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    by Ngozi Osuagwu, MD | January 13th, 2019


    If you cannot answer that question, we have a problem. Nearly 13,000 women in the United States are diagnosed with cervical cancer each year. About 4,000 women will die of cervical cancer. The majority of the women that will die will be black women. It does not make sense for any woman to die of cervical cancer in the United States. We have the means of preventing and detecting cervical cancer early when it is treatable.  It is called SCREENING, SCREENING, and SCREENING.

    The majority of women who are diagnosed with cervical cancer have not been screened or have not followed up when they have had an abnormal screening test. This past summer, the U.S. Preventative Services Task Force released recommendations for cervical cancer screening. Women between ages 21 and 65 years old should be screened for cervical cancer.

    • For women 21 – 29 years old, you should have a pap smear every 3 years.
    • For women 30 – 65 years old, you can be screened by a pap smear every 3 years OR high-risk human papillomavirus (hrHPV) testing alone every 5 years OR hrHPV and pap smear (cotesting) every 5 years.

    If you are a high risk patient or you have had an abnormal screening test, you may require additional testing or may need to get tested more often. If you are over 65 years old and your doctor has decided that you no longer need to be screened for cervical cancer, make sure that you fulfill the criteria for no longer needing to be screened. Talk with your health care provider.

    When was your last pap smear and what was the result?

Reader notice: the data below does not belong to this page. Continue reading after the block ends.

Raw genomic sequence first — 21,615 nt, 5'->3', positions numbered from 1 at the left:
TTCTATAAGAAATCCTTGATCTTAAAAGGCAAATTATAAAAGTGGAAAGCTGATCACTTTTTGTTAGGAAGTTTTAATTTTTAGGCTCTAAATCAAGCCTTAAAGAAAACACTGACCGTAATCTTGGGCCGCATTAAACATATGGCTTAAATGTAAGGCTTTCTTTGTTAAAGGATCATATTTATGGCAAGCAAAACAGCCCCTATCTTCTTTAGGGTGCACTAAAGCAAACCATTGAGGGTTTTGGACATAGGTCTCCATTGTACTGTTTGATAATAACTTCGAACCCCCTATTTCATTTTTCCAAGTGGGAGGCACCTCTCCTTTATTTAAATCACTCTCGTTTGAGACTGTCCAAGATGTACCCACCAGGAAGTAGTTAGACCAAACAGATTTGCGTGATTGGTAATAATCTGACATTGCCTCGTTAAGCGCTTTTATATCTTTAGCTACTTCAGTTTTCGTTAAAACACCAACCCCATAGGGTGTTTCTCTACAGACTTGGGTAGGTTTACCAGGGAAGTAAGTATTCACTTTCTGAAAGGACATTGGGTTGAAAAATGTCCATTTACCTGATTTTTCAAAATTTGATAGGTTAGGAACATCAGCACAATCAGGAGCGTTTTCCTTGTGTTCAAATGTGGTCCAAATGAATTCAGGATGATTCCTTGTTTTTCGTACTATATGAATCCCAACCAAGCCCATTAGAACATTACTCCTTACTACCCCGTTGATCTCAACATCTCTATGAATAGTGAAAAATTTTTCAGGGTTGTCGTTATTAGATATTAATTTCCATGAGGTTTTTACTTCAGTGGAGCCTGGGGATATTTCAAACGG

You cannot assume that every time a speculum is placed in your vagina, you are getting a pap smear because we no longer obtain pap smears yearly. It is important to confirm that you have been screened, to know what type of screening and to know your results. If your results are normal, depending on the type of screening you will need to be tested in 3 – 5 years.  If your test in abnormal, you might need additional testing like a colposcopy or you may need treatment. It is important for you to understand the follow up that you need. Do not be afraid to ask for a second opinion if you do not understand what should be the next step.

    Lack of insurance should not stop you from getting screened or being treated for a precancerous lesion or cervical cancer. Please click here, to find out where you can go if you cannot afford to be screened or treated. No one should be dying of cervical cancer in the United States.

    January is Cervical Health Awareness Month. For more information on cervical cancer, please click here. Another tool to help with prevention is the HPV vaccine, which will be discussed in a future blog.

    Also remember just because you are not getting a pap smear every year does not mean that you should not get your yearly well woman exam.

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    With her trademark wit and straightforward communication, Dr. Osuagwu continues to dole out valuable medical advice using the letter form and addressing women’s health conditions and issues in a method that was praised for its innovative approach in her earlier award-winning book, Letters to My Sisters: Plain Truths and Straightforward Advice from a Gynecologist. In this book, each letter is paired with reference sources and statistics about the condition that is the subject of the letter.

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    Secure Your Copy of Letters to My Sisters by Dr. Ngozi Osuagwu.

    The book discusses common gynecological and women’s health issues in a series of witty and entertaining letters. These letters, all educational, offer suggestions on what approaches to take in tackling the medical problems that typically bring women to an ob/gynecologist. The letters are spiced with art, a poem and quotes. Although its emphasis is on gynecology and women’s health, it touches on some other medical issues that make women visit their doctors.

    The second half of the book briefly discusses the most common gynecological conditions and also provides an overview of sexually transmitted infections. A list of annotated websites dealing with the different topics in the book is provided for the reader who wants to pursue each subject in depth.

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